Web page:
This test, then creates three categories of attorney's fees. First is "costs." A recent Florida case defines costs as "statuatory allowances recoverable by a successful party as an incident to the main adjudication (which) need not be specifically pled or claimed." River Road Construction co. v. Ring Power Corp., 454 So. 2d 38 (Fla. App. 1st Dist.1984). Second, the fees may be "collateral." The Eighth Circuit case which Holmes, 682 F.2d 1143(5th Cir. 1982), rel ies on to illustrate this concept, Obin v. Distric No. 9 of the International Association of Machinists, 651 F.2d 574 (8th Cir. 1981), decided that the fees there were collateral because they (a) were not available simply because a party prevailed by further required proof that the plaintiff had brought a frivolous, unreasonable or bad faith action, (b) therefore required a consideration of factors entirely distinct form the underlying judgment, and (c) were discretionary. Id. at 581. Finally, fees may be "an integral part of the merits." Holmes suggested that such fees are "part of the relief sought," or "an element of damages." 682 F.2d at 1147.
In this diversity action state law governs which of these three categories applies. See Duffer v. American Home Assurance Co. 512 F.2d 793, 800 (5th Cir. 1975); see also Oxford Production Credit A ssociation v. Duckworth, 689 F.2d 587,588-89 (5th Cir. 1982). We thus turn to Prudential Insurance Co. v. Lamm, 218 So. 2d 529 (Fla. 1969), the Florida case most directly on point. Prudential consideration whether an award of attorney's fees should be included in calculating the amount of the judgment. If so, the trial court had exceeded its jurisdictional limitation of $5,000, exclusive of interest § and costs. The court ruled that the fees must be included, stating that "attorney's fees recoveralbe by statute are to be regarded as 'costs' only when made so by statute. Otherwise, they are to be treated as an element of damages." Thus, concluded the court, since Fla.Stat.Sec. 627.0127 "does not specifically provide that attorney's fees are to be regarded as costs, we must consider them as an element of the plaintiff's damages. . . ." Id. at 220. Sec. 627.0127 is the predecessor of 627.428 and the provisions of both do not significantly differ.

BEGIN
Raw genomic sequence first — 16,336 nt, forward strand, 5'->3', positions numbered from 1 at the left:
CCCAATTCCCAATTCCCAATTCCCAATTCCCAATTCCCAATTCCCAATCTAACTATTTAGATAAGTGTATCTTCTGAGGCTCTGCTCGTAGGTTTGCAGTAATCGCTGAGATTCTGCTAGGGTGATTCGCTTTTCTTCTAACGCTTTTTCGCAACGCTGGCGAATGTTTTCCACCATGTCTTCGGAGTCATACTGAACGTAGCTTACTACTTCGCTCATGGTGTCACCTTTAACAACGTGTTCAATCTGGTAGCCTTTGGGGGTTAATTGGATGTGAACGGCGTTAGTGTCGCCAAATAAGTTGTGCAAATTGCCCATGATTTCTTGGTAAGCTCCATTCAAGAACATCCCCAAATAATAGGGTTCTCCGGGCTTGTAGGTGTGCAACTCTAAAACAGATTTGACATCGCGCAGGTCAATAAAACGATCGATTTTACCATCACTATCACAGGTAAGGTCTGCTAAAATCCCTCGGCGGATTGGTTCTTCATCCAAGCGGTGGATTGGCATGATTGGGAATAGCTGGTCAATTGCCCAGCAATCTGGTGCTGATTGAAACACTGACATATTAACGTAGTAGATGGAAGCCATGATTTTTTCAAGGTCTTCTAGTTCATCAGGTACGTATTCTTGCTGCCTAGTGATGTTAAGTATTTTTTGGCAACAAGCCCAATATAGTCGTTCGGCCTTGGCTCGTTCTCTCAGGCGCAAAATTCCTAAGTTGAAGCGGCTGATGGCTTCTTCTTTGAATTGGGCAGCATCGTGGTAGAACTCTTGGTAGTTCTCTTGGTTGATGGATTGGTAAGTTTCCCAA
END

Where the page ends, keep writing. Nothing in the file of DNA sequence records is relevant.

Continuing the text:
Under the Holmes test, then, an award of attorney's fees under Sec. 627.428 is "an integral part of the merits" and must be part of any final judgment. Florida cases holding that the final ity of the judgment is affected neither by the reservation of jurisdiction in regard to attorney's fees, General Accident Fire & Life Assurance Corp., Ltd. v. Kellin, 391 So2d 305 Fla.App. 4th Dist,1980), nor by the filing of notice of appeal, Roberts v. Askew, 260 So. 2d 492 (Fla.1972), are not to the contrary. These cases establish rules of state procedure which, unlike the rule of substantive law is Prudential, are not binding in a federal diversity case.
Accordingly, the appeal is DISMISSED.
See Fla.Stat.Ann. Sec. 627.428 (1972 & West Supp.1984):
428. Attorney's fee
(1) Upon the rendition of a judgment or decree by any of the courts of this state against an insurer and in favor of any named or omnibus insured or the named beneficiary under a policy or contract executed by the insurer, the trial court or, in the event of an appeal in which the insured or beneficiary prevails, the appellate court shall adjudge or decree against the insurer and in favor of the insured or beneficiary a reasonable sum as fees or compensation for the insured's or beneficiary's attorney prosecuting the suit in which the recovery is had.
(2) As to suits based on claims arising under life insurance policies or annuity contracts, no such attorney fee shall be allowed if such suit was commenced prior to expiration of sixty days after proof of the claim was duly filed with the insurer.
(3) Where so awarded, compensation or fees of the attorney shall be included in the judgment or decree rendered in the case.